Friday , June 14 2024

Cape Town Taxi Strike Leaves Commuters Stranded, Two Dead

Authorities in Cape Town, South Africa, voiced worry on Monday after a violent taxi strike left at least two people dead, thousands of commuters stranded, and highways closed.

An individual was “shot dead and three others injured after a motorist was pelted with stones” on the route leading to the city’s airport, according to police on Monday.

Authorities stated that they also discovered the body of a 28-year-old guy who had suffered multiple gunshot wounds in an incident that was “believed to be taxi related” and had been discovered nearby.

Police said they could not rule out if the killing of an officer on Friday night in a township 20 kilometres southeast of Cape Town was linked to the strike, as it came while officers were “performing crime prevention patrols to quell taxi related incidents.”

Four buses from the city-operating Golden Arrows Bus firm were allegedly petrol bombed after passing through roadblocks erected by the taxi drivers on strike.

The cab drivers have been protesting the government seizing their vehicles for traffic offences since they took to the streets last Thursday. Roads have been blocked by cars using garbage, stones, and burning tires.

The South African National Taxi Council, or Santaco, which has pulled all of the taxis belonging to its members, denied being responsible for the violence.

Nceba Enge, the association’s deputy chairperson, blasted the city’s decision to impounded their vehicles and charged Capetonian officials with undermining the city’s taxi industry.

“If your number plate is not properly fixed or cracked, your van will be impounded. If the lights are cracked, your van will be impounded. If the driver is not wearing a safety belt, your van will be impounded. So, we feel that it is unfair,” he said.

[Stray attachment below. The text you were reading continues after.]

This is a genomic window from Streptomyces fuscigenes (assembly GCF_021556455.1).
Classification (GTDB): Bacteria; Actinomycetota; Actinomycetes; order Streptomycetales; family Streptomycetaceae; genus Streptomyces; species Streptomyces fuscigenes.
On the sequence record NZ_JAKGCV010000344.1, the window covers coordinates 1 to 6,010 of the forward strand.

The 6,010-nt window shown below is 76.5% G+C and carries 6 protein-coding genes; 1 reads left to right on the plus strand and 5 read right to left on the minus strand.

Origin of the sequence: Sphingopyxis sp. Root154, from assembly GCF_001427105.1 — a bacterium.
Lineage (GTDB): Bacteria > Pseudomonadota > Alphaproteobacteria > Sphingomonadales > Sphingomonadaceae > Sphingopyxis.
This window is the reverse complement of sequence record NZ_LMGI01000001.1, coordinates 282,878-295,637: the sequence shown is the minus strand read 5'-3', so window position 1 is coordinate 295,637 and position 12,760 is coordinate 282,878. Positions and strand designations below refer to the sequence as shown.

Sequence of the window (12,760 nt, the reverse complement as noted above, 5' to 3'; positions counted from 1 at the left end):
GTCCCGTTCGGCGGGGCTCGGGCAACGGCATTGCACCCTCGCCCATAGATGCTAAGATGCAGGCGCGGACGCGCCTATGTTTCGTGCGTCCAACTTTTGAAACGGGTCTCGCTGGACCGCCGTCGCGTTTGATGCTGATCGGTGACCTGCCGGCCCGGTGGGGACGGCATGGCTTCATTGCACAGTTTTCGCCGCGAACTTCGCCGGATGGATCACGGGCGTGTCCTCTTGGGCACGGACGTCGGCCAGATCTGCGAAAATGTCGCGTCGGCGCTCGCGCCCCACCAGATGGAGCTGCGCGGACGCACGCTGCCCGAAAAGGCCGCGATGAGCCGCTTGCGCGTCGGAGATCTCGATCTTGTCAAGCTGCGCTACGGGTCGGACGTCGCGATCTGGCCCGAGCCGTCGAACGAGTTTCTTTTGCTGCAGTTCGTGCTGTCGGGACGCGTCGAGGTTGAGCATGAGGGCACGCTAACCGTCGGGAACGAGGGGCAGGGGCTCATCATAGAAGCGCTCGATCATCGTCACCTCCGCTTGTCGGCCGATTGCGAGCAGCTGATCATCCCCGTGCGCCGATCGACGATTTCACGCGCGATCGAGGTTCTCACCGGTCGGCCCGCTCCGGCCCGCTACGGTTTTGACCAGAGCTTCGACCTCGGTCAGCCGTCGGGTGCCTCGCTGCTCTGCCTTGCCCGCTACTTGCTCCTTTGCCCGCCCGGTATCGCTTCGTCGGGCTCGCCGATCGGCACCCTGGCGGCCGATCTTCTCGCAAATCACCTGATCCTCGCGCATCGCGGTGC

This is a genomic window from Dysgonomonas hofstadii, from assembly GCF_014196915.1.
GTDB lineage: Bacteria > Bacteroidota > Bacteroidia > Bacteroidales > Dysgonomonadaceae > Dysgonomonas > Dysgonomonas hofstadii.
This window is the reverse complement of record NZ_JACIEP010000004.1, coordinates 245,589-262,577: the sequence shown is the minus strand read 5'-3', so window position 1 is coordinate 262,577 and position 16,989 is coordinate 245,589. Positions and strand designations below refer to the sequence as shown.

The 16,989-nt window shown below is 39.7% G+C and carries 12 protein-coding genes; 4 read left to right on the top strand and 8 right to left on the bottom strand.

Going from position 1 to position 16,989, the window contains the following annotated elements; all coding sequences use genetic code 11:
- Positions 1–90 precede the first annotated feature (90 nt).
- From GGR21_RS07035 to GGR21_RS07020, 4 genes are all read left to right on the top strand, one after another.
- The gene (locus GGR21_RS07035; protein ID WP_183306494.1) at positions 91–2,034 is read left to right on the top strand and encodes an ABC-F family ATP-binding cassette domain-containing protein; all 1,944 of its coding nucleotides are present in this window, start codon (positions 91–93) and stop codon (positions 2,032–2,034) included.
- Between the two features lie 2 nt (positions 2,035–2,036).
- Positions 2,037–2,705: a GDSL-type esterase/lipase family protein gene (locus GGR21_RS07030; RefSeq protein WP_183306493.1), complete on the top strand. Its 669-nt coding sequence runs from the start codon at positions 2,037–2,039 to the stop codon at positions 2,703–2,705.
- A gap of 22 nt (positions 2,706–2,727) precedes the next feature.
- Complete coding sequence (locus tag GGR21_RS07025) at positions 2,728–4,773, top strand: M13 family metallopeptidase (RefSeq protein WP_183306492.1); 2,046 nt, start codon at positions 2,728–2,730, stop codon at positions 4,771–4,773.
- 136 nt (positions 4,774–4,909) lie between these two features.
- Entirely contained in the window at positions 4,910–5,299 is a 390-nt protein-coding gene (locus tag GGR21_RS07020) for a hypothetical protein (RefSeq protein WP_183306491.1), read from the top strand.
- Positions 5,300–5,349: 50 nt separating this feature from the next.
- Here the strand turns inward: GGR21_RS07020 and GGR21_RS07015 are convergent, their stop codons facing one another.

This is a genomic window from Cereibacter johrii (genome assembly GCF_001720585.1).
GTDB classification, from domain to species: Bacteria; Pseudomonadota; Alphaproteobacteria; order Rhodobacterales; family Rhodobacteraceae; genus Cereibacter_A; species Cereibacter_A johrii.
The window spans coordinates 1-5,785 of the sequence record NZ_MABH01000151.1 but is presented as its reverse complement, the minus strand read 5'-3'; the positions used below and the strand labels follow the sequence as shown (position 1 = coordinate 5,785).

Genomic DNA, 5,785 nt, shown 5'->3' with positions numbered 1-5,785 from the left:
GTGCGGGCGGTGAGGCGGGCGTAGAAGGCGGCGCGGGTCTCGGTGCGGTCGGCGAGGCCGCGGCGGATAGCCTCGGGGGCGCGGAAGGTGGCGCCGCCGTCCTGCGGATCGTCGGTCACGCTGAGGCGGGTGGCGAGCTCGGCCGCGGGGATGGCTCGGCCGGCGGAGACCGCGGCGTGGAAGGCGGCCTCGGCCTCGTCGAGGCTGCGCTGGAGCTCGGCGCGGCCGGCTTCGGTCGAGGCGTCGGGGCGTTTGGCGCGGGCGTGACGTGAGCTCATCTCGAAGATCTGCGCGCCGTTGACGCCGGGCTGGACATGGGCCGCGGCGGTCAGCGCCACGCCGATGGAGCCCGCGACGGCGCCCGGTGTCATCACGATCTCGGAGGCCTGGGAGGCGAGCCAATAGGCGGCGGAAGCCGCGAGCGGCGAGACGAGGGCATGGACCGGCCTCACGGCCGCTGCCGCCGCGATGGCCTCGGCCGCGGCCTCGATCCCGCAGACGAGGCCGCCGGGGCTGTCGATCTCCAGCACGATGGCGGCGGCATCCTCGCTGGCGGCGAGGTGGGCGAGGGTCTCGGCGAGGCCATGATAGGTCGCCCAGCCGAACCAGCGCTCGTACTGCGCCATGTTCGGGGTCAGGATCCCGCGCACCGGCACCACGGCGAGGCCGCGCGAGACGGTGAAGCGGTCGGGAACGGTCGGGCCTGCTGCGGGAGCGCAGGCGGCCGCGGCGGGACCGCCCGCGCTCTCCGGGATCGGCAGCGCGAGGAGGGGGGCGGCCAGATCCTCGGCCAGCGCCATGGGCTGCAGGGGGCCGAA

Western Cape province premier Alan Winde told VOA the provincial government would not allow lawlessness from those penalized for breaking the law. He called for an end to violence.

“Citizens can’t get about their day. They can’t go to school. They can’t get to work. They can’t get to health facilities and of course that’s paramount for me,” he said.

On Thursday, thousands of stranded commuters gathered at bus and taxi stops all throughout the city. Some chose to walk home into the night, while others slept there as violent outbursts occurred.

According to Bongani Msibi, he and other people waited for transportation Sunday night at a nearby taxi and bus rank.

Both locally and internationally, the strike’s effects have been felt. Police had to accompany foreign teams that won a Netball World Cup event in Cape Town to the airport.

The Foreign, Commonwealth and Development office of the United Kingdom has issued a travel warning to its citizens.

After failed negotiations at the weekend between Santaco and the government, it announced the action would continue until Wednesday.

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